The six-year war against the Mexican narco-terrorists took an estimated 70,000 lives and saw the disappearance of thousands more
Obama comments on Mexico deceptive, say law officers
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During President Barack Obama’s press conference in the White House press room on Tuesday, he was asked by a Latino reporter about both the immigration debate in the U.S. Congress and the U.S.-Mexican “war on drugs.” Obama stated he planned to meet with Mexico’s new leader, President Enrique Pena Nieto, on his trip to Mexico City to discuss joint police and anti-drug strategies.
But Obama failed to mention a small problem with his drug cartel-busting plan: Mexico has notified U.S. officials that its federal police and military are terminating the unfettered access it gave to U.S. police and security agencies in fighting drug traffickers and organized crime gangs, characterized by many U.S. law enforcement personnel as narco-terrorists.
“The president’s press conference was jammed with half-truths, evasions and out-and-out misrepresentation, some so stunning that even mainstream reporters took to snarking in their tweets. The tone of condescension was striking,” said the Washington Post’s Jennifer Rubin.
President Enrique Pena Nieto, who was sworn-into office on Dec. 1, 2012, claims that his government is curtailing the direct sharing of intelligence with U.S. law enforcement and intelligence agencies in order to attempt diplomatic solutions to the death and violence that has all but destroyed his country.
While President Felipe Calderon was praised by many U.S. police officials repeatedly for increasing cooperation between the Mexico and the United States as he led an intense attack on Mexico’s drug cartels, Pena Nieto will probably be heralded by the U.S. left, said a former American narcotics enforcement official.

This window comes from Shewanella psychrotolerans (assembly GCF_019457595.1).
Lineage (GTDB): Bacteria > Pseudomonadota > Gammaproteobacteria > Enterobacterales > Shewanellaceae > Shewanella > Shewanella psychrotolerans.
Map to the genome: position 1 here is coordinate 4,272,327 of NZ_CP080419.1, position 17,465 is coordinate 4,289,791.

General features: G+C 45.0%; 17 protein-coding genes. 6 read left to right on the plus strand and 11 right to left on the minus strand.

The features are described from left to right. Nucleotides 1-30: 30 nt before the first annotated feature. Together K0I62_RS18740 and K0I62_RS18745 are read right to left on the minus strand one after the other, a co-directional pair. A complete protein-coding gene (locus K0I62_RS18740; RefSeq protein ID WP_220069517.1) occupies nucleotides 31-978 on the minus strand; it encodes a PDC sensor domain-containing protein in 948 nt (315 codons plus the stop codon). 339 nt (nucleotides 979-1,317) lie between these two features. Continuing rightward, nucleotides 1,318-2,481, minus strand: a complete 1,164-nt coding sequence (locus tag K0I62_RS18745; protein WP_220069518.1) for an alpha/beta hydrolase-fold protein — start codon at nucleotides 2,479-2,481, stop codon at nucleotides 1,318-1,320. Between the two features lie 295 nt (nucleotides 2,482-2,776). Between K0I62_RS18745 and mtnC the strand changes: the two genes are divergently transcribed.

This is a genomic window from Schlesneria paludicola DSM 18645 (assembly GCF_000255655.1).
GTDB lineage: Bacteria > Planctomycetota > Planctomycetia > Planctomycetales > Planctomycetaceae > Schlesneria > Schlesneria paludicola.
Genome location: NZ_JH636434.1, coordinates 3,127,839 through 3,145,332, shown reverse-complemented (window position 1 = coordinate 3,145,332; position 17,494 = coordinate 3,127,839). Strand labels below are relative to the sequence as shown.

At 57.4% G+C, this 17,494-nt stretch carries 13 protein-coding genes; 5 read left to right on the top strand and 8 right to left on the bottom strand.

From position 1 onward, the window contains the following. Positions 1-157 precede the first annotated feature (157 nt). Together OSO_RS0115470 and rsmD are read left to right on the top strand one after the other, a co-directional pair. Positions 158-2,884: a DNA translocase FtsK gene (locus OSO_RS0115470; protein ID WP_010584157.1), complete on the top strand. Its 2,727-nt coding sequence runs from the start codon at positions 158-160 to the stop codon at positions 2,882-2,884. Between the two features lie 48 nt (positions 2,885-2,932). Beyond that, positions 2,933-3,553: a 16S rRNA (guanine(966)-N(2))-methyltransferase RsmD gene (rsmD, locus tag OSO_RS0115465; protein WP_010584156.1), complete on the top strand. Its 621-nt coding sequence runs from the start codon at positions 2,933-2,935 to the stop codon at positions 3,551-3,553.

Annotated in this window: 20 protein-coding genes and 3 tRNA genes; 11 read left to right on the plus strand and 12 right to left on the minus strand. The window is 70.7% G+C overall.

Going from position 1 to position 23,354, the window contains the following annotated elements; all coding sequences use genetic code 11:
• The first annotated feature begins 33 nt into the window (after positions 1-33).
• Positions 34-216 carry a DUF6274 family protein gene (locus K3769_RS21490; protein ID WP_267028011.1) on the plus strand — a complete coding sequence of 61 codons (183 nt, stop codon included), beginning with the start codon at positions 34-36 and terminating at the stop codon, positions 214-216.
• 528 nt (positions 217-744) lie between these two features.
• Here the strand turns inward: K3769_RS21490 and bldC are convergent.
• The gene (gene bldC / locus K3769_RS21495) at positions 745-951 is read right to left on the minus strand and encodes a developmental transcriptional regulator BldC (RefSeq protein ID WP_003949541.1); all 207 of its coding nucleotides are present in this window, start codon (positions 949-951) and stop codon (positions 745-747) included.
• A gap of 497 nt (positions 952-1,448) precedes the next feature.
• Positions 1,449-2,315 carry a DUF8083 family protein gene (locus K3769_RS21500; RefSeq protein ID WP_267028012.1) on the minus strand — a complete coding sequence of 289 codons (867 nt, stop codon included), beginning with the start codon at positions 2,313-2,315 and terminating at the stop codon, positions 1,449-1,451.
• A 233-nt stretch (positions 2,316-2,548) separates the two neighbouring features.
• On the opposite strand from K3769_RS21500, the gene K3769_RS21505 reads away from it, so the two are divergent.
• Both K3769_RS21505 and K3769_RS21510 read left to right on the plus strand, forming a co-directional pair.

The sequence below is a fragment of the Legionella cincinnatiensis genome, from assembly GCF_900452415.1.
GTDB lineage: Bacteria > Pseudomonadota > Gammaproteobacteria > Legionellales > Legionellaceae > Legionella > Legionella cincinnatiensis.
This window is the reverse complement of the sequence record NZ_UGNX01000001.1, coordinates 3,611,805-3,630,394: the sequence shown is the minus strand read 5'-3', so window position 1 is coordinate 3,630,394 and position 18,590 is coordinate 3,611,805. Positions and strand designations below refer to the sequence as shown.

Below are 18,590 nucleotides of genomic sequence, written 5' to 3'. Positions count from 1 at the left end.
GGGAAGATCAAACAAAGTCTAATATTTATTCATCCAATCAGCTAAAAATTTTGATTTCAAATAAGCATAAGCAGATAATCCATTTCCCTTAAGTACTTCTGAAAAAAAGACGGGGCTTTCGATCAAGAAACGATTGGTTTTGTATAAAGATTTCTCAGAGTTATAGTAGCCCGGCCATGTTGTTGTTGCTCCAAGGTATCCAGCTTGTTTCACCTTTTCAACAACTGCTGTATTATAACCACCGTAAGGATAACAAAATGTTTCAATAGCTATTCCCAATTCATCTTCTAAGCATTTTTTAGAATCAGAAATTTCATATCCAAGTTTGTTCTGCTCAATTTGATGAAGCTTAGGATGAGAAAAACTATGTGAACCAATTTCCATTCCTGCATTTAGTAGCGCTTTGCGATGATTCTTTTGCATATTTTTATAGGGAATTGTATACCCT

“In my first conversation with the president he indicated to me that he very much continues to be concerned about how we can work together to deal with transnational drug cartels,” said Obama during the afternoon press conference.
“I’m not going to yet judge how this will alter the relationship between the United States and Mexico until I’ve heard directly from them what exactly they are trying to accomplish,” Obama told the Washington press corp in answer to the Latino reporter’s question.
Many U.S. police officials have said they are not surprised about Pena Nieto likely changing the relationship between U.S. and Mexican security departments. “The new Mexican president is as far-left as other Latin American leaders and as far-left on the political spectrum as President Obama. They believe talking and discussing are viable solutions when dealing with thuggish leaders of rogue nations, Islamofascist terrorist groups, and organized crime gangs such as Mexico’s cartels,” said former drug enforcement and intelligence officer Christopher Colon.
“Under Calderon, the alphabet agencies—FBI, CIA, DEA, ATF, ICE and border patrol agents—had almost complete access to units of Mexico’s Federal Police, army and navy and worked side by side with those units,” Colon noted.
But a former NYPD detective says she’s not putting much stock in Obama and Nieto discussing crime and terrorism. “In fact, Obama said it himself: a lot of the conversation in Mexico will be on economics,” said Det. Iris Aquino. who worked undercover in New York City subway trains and tunnels.
The six-year war against the Mexican narco-terrorists took an estimated 70,000 lives and saw the disappearance of thousands more. But now the Mexican government will do with narcotics what the Obama administration routinely does with Islamic terrorism: Pretend it doesn’t exist.